‘Bring some bug spray,’ she texted. And he wrote back, ‘Okay!! I will. I’m crazy for you, btw…’

Later, they floated on their backs in the pool.

“So, what are you saying?”

She ruffled the water’s surface.

“After I walked you back last night I couldn’t fall asleep,” he said. “I was thinking about you.”

His leg was against hers. She leaned in. He put an arm around her shoulder and flipped her onto her stomach in the water, bringing his lips close to hers and touching them gently, then with force. “Where did you come from?” he whispered.

They bobbed toward the step. He sat down and she straddled him, water up to their shoulders. His hands in her hair, his big palms holding her face. The bulk of him, his torso, the muscled quads.

“I know about you,” he said.

“You don’t know anything about me.”

“Oh, oh!” he laughed, feigning offense. “I do. You’re famous.”

She scoffed and kissed him again. They moved weightlessly around the shallow end, sinking up to their noses before they remembered to come up and breathe. They bumped up against the side of the pool. The perfect amount of booze in them, the perfect bright spattering of stars. He took the top of her bathing suit down, put a nipple in his mouth. “You’re so badass.”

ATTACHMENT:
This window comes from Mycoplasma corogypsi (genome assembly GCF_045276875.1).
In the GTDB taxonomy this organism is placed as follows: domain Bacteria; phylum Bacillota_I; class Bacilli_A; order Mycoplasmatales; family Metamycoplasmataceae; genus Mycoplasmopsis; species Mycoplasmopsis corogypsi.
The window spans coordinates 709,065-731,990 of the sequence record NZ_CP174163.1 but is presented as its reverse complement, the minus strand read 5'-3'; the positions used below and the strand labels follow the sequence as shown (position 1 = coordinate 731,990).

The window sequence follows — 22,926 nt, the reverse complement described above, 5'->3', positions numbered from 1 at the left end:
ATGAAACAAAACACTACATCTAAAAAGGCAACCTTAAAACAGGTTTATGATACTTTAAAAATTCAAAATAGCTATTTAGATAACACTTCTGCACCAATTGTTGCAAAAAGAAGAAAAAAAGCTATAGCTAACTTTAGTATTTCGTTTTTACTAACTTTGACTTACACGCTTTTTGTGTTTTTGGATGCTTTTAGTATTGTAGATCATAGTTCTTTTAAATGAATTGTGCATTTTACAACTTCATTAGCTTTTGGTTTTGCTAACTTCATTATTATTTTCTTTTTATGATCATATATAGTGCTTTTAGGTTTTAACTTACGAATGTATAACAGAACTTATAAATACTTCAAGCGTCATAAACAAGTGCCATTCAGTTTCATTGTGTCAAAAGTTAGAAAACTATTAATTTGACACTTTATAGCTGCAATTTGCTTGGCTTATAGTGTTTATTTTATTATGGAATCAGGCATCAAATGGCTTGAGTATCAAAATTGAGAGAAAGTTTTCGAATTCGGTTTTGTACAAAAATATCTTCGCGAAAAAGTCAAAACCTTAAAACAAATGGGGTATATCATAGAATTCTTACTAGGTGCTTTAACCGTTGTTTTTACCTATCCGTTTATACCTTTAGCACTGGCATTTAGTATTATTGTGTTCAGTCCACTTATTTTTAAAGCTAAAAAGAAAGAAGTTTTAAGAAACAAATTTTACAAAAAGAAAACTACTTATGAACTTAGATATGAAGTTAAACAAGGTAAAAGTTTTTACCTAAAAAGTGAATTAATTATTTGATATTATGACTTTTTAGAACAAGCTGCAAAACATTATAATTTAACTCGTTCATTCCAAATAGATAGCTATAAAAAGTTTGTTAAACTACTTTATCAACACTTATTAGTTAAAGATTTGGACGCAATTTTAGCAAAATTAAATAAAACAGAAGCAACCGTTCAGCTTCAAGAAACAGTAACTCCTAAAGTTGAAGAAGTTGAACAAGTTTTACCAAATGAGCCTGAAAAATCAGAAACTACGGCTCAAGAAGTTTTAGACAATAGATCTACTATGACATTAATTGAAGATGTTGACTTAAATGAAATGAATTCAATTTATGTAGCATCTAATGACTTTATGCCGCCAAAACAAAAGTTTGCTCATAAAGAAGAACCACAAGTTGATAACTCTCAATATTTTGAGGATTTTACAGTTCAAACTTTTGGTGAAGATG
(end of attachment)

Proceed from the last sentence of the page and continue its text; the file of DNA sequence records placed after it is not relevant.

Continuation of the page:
“I’m not! I’m good,” she moaned, helpless.

“You’re so badass.” He laughed. “You’re a lot, you’re a boss, you’re a big deal, you’re beautiful.” He paused. “You’re famous.”

“I’m not famous,” she protested truthfully, but she couldn’t stop giggling.

“Canada,” he said, hesitant, like he was asking a question.

“Name a city in Canada.”


“Other than Ottawa.”

“Oh,” he said. “Um. Windsor?”

She could not stop laughing. Tears leaked from the corners of her eyes. She clenched her stomach. “Windsor!”

“What?” He faked indignance.

“I’m going to pee,” she howled.

“Do it. Let it go.”

He held her in his arms while she peed in the pool.

She got hold of herself, rearranged her face. She asked, “Do you have a condom?”

“No, I don’t,” he said, his voice full of deep regret.

She began to shiver on the steps of the pool. They talked about where they could go. To her studio, to his.

“Or we could just wait until tomorrow night.”

“Why are you only staying for a month?” he asked.

She said, “A month is enough time.”

They got out of the water. She was shivering hard now, drunk in the heavy heat. “Windsor,” she giggled.

He said, “I’ll get you a towel,” but she already had one. He pulled her close, he held her. They stood, hugging. His chest wide enough to fit all of her in.

“I might cry if we sleep together,” she said. “I’m going through a hard time.”

He wasn’t the only one with a broken life back home.

“I love you,” she whispered in his ear before she could stop herself, but she was sober enough to qualify it: “I love you a little.”

He pushed her gently back by the shoulders so he could see her face. “I love you a lot,” he said.

The star-spangled sky.